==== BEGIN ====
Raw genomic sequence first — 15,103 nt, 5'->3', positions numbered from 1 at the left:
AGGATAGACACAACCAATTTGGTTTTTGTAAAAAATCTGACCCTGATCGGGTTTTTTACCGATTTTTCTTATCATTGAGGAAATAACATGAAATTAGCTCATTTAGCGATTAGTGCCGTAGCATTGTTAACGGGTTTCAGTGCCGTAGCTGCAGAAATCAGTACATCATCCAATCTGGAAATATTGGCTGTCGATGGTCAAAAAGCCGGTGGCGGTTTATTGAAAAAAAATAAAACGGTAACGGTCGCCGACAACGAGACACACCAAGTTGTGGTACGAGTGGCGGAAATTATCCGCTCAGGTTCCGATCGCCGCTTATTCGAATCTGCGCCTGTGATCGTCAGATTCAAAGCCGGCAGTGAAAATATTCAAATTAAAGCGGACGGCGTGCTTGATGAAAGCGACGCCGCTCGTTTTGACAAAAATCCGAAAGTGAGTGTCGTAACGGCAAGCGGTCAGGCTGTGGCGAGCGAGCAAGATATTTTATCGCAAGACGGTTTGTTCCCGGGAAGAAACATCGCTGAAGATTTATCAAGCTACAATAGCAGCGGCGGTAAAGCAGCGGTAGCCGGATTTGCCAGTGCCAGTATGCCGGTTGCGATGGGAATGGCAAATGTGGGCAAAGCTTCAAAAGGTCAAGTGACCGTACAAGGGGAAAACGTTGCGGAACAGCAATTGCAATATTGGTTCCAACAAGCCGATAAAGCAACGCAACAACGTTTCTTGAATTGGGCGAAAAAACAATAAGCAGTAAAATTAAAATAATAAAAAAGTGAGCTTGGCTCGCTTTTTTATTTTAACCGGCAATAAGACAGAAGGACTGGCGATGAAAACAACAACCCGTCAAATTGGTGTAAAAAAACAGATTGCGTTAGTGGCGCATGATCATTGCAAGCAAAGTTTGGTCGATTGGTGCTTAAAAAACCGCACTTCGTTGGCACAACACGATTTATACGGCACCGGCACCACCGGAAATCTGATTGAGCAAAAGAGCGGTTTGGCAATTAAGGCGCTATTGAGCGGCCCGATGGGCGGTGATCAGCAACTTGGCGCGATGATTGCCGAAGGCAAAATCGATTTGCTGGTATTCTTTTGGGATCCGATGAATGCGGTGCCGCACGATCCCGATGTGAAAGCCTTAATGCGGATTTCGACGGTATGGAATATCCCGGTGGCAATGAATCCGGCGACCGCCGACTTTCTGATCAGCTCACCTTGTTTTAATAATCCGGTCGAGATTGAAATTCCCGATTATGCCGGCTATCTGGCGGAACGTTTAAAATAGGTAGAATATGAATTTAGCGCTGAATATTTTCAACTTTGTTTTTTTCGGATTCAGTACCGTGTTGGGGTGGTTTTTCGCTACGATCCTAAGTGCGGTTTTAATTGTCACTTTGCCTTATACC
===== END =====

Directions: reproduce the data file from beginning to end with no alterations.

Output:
Raw genomic sequence first — 15,103 nt, 5'->3', positions numbered from 1 at the left:
AGGATAGACACAACCAATTTGGTTTTTGTAAAAAATCTGACCCTGATCGGGTTTTTTACCGATTTTTCTTATCATTGAGGAAATAACATGAAATTAGCTCATTTAGCGATTAGTGCCGTAGCATTGTTAACGGGTTTCAGTGCCGTAGCTGCAGAAATCAGTACATCATCCAATCTGGAAATATTGGCTGTCGATGGTCAAAAAGCCGGTGGCGGTTTATTGAAAAAAAATAAAACGGTAACGGTCGCCGACAACGAGACACACCAAGTTGTGGTACGAGTGGCGGAAATTATCCGCTCAGGTTCCGATCGCCGCTTATTCGAATCTGCGCCTGTGATCGTCAGATTCAAAGCCGGCAGTGAAAATATTCAAATTAAAGCGGACGGCGTGCTTGATGAAAGCGACGCCGCTCGTTTTGACAAAAATCCGAAAGTGAGTGTCGTAACGGCAAGCGGTCAGGCTGTGGCGAGCGAGCAAGATATTTTATCGCAAGACGGTTTGTTCCCGGGAAGAAACATCGCTGAAGATTTATCAAGCTACAATAGCAGCGGCGGTAAAGCAGCGGTAGCCGGATTTGCCAGTGCCAGTATGCCGGTTGCGATGGGAATGGCAAATGTGGGCAAAGCTTCAAAAGGTCAAGTGACCGTACAAGGGGAAAACGTTGCGGAACAGCAATTGCAATATTGGTTCCAACAAGCCGATAAAGCAACGCAACAACGTTTCTTGAATTGGGCGAAAAAACAATAAGCAGTAAAATTAAAATAATAAAAAAGTGAGCTTGGCTCGCTTTTTTATTTTAACCGGCAATAAGACAGAAGGACTGGCGATGAAAACAACAACCCGTCAAATTGGTGTAAAAAAACAGATTGCGTTAGTGGCGCATGATCATTGCAAGCAAAGTTTGGTCGATTGGTGCTTAAAAAACCGCACTTCGTTGGCACAACACGATTTATACGGCACCGGCACCACCGGAAATCTGATTGAGCAAAAGAGCGGTTTGGCAATTAAGGCGCTATTGAGCGGCCCGATGGGCGGTGATCAGCAACTTGGCGCGATGATTGCCGAAGGCAAAATCGATTTGCTGGTATTCTTTTGGGATCCGATGAATGCGGTGCCGCACGATCCCGATGTGAAAGCCTTAATGCGGATTTCGACGGTATGGAATATCCCGGTGGCAATGAATCCGGCGACCGCCGACTTTCTGATCAGCTCACCTTGTTTTAATAATCCGGTCGAGATTGAAATTCCCGATTATGCCGGCTATCTGGCGGAACGTTTAAAATAGGTAGAATATGAATTTAGCGCTGAATATTTTCAACTTTGTTTTTTTCGGATTCAGTACCGTGTTGGGGTGGTTTTTCGCTACGATCCTAAGTGCGGTTTTAATTGTCACTTTGCCTTATACC